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A Brief History of HRM

Greater Halifax holds a strong military tradition. In 1749, the Hon. Edward Cornwallis
landed with some 2,500 settlers on the Chebucto peninsula to establish a permanent
fortified settlement. The little community was soon christened 'Halifax' in honor of Lord
Halifax, President of the British Board of Trade at that time. In 1750, 'Dartmouth' was
founded, named for the town of Dartmouth, England, and in honor of Sir William Legged,
2nd Earl of Dartmouth, keeper of the privy seal. In 1752 the first ferry between Halifax
and Dartmouth was established, now the oldest, continuously running salt water ferry
system in North America.

Despite many hardships the community grew and was not long in becoming the site of
several Canadian 'firsts". The first newspaper in Canada, the Halifax "Gazette", appeared
in 1752 and Canada's first Post Office began operations in Halifax in 1755. The year 1758
saw the first representative assembly meet in Halifax, while in the some year began the
community's long association with naval affairs when a dockyard was completed. In 1759
Halifax served as a base for the British operations against the French fort at Louisburg.

Wars and periods of international unrest contributed a good deal towards the
development and prosperity of HRM over the years. The Seven Years' War (of which the
siege of Louisburg was one campaign) was the first such instance. Close on its heels in
the 1770's followed the War of American Independence which saw Halifax again a base of
military and naval operations. Many Loyalists flocked to the Greater Halifax area during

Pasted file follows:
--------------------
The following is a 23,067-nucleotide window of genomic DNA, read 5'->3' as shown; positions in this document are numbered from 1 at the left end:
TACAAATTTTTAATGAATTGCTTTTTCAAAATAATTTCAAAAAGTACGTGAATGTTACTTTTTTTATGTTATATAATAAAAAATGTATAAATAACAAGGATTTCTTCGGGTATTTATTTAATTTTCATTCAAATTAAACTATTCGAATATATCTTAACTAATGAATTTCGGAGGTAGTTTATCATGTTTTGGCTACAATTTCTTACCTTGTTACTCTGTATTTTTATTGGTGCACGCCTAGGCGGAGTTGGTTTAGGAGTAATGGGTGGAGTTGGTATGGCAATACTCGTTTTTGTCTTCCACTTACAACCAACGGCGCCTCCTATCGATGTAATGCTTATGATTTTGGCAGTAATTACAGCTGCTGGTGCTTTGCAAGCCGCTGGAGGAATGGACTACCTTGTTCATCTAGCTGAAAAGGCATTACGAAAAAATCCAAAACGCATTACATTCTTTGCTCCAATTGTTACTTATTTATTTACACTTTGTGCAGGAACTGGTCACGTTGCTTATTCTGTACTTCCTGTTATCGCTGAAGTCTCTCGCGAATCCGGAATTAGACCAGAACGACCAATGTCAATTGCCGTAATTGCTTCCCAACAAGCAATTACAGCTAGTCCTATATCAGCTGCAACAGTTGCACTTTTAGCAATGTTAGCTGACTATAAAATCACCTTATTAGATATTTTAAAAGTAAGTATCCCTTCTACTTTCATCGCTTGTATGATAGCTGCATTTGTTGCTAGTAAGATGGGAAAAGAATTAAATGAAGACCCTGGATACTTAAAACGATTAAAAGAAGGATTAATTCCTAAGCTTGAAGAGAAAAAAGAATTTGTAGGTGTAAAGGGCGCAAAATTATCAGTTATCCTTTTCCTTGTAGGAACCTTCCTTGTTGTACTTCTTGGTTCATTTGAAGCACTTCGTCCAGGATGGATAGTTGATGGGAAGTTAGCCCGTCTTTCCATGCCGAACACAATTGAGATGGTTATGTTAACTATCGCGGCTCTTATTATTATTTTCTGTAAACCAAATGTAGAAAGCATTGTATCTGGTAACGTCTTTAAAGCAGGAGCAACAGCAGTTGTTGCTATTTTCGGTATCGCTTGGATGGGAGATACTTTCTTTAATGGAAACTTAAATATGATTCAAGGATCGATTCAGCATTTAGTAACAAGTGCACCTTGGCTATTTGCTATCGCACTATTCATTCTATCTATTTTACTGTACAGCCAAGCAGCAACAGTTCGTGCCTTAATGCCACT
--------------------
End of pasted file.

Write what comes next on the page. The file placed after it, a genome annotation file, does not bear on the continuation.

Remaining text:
this period. From 1785-1792, Dartmouth was headquarters of a whaling company
established when Quaker families moved from the Island of Nantucket - a number of
Quaker buildings still stand in Dartmouth.

Large numbers of black loyalists settled in the area, followed by a contingent of Maroons
from Jamaica, building a strong and vibrant black heritage.

The rise to power in France of Napoleon Bonaparte caused Britain to keep her Atlantic
bastion alert and ready to repulse possible attack. Once again, in 1812, Halifax was
brought to the state of readiness to meet assault this time from our good neighbor to the
south.

The early years of the 19th Century saw HRM developing in the ways of peace as well as
war. To touch only a few of the highlights one notes the formation of the Halifax
Insurance Company in 1809, the first steamship crossing of the Atlantic by the 'Royal
William' from Halifax in 1837, and the founding on one of Canada's leading institutions,
the Bank of Nova Scotia, in 1832. The inauguration of regular transatlantic Steamship
service via the Cunard liner S.S. 'Britannia' took place in 1840. A telephone system was
installed in 1882. City Hall opened its doors in 1890. During the World War 1 years
Halifax was a major centre of naval operations and few will forget the dreadful explosion
of 1917 that devastated a major part of Halifax peninsula. The Trans-Atlantic telegraph
was anchored at Halifax in 1925 and Trans Canada Airways commenced operations
between Halifax and Vancouver in 1941. Some twenty years later, in 1960, HRM's
International Airport opened to serve another generation of air travelers.

While the threat of attack disappeared with the passing of the years, no one will forget
the extremely important role played by HRM from 1914 to 1918 and again from 1939 to
1945 as the western anchor of the vital war convoy routes which spanned the Atlantic.